Still more surprising is the statement that, although military commanders have power of life and death over their soldiers, they have no power of taking money. (It follows that, in any army, it would be wrong to punish minor breaches of discipline by fines, but permissible to punish them by bodily injury, such as flogging. This shows the absurd lengths to which Locke is driven by his worship of property.)
The question of the rights of the individual as against the government is a very difficult one. It is too readily assumed by democrats that, when the government represents the majority, it has a right to coerce the minority. Up to a point, this must be true, since coercion is of the essence of government. But the divine right of majorities, if pressed too far, may become almost as tyrannical as the divine right of kings.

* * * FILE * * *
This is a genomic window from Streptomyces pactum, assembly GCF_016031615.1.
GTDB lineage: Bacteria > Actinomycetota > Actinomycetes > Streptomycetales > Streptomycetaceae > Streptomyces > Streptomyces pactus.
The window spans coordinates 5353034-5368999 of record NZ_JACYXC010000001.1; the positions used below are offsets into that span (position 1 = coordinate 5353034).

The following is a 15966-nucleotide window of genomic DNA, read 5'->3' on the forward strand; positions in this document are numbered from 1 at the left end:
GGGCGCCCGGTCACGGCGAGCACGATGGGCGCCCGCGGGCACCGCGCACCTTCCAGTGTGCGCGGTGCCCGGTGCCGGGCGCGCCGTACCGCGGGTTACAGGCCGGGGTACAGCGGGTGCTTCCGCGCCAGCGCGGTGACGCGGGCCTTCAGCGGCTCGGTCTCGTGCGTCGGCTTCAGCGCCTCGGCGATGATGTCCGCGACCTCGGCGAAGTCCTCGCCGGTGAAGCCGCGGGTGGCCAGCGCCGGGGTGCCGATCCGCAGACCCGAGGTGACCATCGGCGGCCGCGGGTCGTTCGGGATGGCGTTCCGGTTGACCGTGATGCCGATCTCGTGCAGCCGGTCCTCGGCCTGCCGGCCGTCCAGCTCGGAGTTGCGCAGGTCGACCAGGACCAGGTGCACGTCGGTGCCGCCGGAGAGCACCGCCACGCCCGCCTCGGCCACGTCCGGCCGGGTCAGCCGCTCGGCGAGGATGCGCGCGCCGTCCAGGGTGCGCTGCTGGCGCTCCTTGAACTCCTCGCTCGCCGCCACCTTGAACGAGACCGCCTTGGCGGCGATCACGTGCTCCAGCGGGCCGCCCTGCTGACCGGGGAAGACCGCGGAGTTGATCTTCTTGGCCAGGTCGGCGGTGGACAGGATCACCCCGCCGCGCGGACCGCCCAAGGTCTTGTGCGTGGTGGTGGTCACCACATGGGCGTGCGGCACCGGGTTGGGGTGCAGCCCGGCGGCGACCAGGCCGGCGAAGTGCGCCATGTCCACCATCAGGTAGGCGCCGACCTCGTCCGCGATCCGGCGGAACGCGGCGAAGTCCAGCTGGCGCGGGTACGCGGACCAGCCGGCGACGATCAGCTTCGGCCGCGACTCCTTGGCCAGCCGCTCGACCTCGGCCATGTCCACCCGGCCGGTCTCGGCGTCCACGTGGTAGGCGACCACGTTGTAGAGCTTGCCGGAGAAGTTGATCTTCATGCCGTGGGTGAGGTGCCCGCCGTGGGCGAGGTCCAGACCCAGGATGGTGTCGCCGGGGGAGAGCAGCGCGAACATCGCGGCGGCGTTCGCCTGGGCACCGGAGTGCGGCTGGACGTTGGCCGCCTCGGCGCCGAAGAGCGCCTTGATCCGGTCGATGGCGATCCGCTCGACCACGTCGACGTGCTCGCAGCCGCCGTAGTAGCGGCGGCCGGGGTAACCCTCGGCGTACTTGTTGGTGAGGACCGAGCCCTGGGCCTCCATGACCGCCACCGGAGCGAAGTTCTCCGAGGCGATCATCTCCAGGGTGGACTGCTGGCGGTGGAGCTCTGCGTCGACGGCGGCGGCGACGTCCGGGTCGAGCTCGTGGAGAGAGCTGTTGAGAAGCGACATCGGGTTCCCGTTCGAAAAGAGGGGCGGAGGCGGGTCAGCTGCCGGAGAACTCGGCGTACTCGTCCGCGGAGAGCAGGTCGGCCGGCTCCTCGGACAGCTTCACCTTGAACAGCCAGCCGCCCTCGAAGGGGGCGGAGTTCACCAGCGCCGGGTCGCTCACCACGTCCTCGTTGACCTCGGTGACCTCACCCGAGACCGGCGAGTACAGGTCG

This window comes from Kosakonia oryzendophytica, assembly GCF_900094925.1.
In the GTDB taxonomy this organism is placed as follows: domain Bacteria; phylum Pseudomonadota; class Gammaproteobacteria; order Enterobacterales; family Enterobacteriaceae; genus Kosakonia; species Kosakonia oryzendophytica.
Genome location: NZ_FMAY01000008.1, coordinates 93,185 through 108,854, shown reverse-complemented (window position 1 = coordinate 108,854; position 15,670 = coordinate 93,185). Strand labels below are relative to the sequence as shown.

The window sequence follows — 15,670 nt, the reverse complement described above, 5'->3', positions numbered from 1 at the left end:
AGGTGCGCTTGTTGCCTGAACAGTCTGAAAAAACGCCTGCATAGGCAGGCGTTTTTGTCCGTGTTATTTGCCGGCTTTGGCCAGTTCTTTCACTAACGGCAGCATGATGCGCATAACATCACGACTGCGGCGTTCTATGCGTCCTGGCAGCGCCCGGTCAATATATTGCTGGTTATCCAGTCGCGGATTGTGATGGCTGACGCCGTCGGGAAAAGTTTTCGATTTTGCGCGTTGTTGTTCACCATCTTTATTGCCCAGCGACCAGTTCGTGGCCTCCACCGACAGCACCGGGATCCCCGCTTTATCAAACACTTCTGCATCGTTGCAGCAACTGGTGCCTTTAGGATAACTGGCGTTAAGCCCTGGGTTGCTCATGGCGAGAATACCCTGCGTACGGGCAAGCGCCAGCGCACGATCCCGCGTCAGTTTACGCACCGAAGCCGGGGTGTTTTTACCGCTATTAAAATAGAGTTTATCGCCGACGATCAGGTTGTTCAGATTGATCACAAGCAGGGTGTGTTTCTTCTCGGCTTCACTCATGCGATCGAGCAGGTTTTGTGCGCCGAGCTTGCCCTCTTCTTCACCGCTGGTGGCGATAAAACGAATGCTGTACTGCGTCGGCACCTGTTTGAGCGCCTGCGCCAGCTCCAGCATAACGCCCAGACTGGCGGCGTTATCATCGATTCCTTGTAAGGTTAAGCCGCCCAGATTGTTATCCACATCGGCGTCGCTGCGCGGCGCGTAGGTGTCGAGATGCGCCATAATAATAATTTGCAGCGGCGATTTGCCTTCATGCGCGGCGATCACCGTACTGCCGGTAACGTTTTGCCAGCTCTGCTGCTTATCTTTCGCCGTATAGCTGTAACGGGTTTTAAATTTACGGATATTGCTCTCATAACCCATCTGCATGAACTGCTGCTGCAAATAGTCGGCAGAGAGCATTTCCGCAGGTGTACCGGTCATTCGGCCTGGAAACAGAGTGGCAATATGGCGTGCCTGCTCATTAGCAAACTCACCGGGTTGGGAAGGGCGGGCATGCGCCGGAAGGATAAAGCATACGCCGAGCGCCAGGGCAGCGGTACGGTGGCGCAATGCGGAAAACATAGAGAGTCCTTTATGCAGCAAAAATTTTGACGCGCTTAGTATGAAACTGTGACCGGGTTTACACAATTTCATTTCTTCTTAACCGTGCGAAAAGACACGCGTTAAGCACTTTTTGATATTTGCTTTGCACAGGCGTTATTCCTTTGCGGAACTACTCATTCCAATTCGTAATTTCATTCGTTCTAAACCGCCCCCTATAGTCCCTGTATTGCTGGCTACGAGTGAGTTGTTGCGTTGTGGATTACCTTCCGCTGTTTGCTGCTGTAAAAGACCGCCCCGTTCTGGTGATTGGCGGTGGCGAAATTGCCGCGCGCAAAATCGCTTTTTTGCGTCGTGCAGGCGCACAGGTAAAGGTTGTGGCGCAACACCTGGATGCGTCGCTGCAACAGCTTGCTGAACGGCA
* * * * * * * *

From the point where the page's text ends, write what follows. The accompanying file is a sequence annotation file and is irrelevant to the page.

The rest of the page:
The theory that government was created by a contract is, of course, pre-evolutionary. Government, like measles and whooping-cough, must have grown up gradually, though, like them, it could be introduced suddenly into new regions such as the South Sea Islands. Before men had studied anthropology they had no idea of the psychological mechanisms involved in the beginnings of government, or of the fantastic reasons which lead men to adopt institutions and customs that subsequently prove useful. But as a legal fiction, to justify government, the theory of the social contract has some measure of truth.